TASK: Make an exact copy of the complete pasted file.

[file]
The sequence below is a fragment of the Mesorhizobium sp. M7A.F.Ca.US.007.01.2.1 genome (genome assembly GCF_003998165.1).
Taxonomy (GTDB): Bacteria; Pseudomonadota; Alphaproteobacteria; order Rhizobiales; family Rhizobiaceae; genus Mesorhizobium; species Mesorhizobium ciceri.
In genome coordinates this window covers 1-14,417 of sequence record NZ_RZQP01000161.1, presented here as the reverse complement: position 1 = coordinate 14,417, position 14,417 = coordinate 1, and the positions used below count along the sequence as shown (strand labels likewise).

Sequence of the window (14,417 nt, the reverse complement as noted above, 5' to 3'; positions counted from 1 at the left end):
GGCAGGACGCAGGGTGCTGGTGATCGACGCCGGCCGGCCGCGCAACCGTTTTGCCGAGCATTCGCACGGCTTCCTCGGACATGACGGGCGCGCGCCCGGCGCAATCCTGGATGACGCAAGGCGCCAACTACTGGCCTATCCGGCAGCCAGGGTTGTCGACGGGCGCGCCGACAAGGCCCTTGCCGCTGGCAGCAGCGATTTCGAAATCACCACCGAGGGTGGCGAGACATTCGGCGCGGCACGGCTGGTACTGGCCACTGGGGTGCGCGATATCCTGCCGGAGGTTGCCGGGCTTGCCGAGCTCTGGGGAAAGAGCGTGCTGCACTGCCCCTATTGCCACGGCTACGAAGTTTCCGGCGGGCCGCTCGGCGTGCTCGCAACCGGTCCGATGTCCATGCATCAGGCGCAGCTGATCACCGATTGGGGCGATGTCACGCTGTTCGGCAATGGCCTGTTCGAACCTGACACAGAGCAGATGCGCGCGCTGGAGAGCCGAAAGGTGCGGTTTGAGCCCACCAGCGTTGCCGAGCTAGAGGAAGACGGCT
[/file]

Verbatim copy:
The sequence below is a fragment of the Mesorhizobium sp. M7A.F.Ca.US.007.01.2.1 genome (genome assembly GCF_003998165.1).
Taxonomy (GTDB): Bacteria; Pseudomonadota; Alphaproteobacteria; order Rhizobiales; family Rhizobiaceae; genus Mesorhizobium; species Mesorhizobium ciceri.
In genome coordinates this window covers 1-14,417 of sequence record NZ_RZQP01000161.1, presented here as the reverse complement: position 1 = coordinate 14,417, position 14,417 = coordinate 1, and the positions used below count along the sequence as shown (strand labels likewise).

Sequence of the window (14,417 nt, the reverse complement as noted above, 5' to 3'; positions counted from 1 at the left end):
GGCAGGACGCAGGGTGCTGGTGATCGACGCCGGCCGGCCGCGCAACCGTTTTGCCGAGCATTCGCACGGCTTCCTCGGACATGACGGGCGCGCGCCCGGCGCAATCCTGGATGACGCAAGGCGCCAACTACTGGCCTATCCGGCAGCCAGGGTTGTCGACGGGCGCGCCGACAAGGCCCTTGCCGCTGGCAGCAGCGATTTCGAAATCACCACCGAGGGTGGCGAGACATTCGGCGCGGCACGGCTGGTACTGGCCACTGGGGTGCGCGATATCCTGCCGGAGGTTGCCGGGCTTGCCGAGCTCTGGGGAAAGAGCGTGCTGCACTGCCCCTATTGCCACGGCTACGAAGTTTCCGGCGGGCCGCTCGGCGTGCTCGCAACCGGTCCGATGTCCATGCATCAGGCGCAGCTGATCACCGATTGGGGCGATGTCACGCTGTTCGGCAATGGCCTGTTCGAACCTGACACAGAGCAGATGCGCGCGCTGGAGAGCCGAAAGGTGCGGTTTGAGCCCACCAGCGTTGCCGAGCTAGAGGAAGACGGCT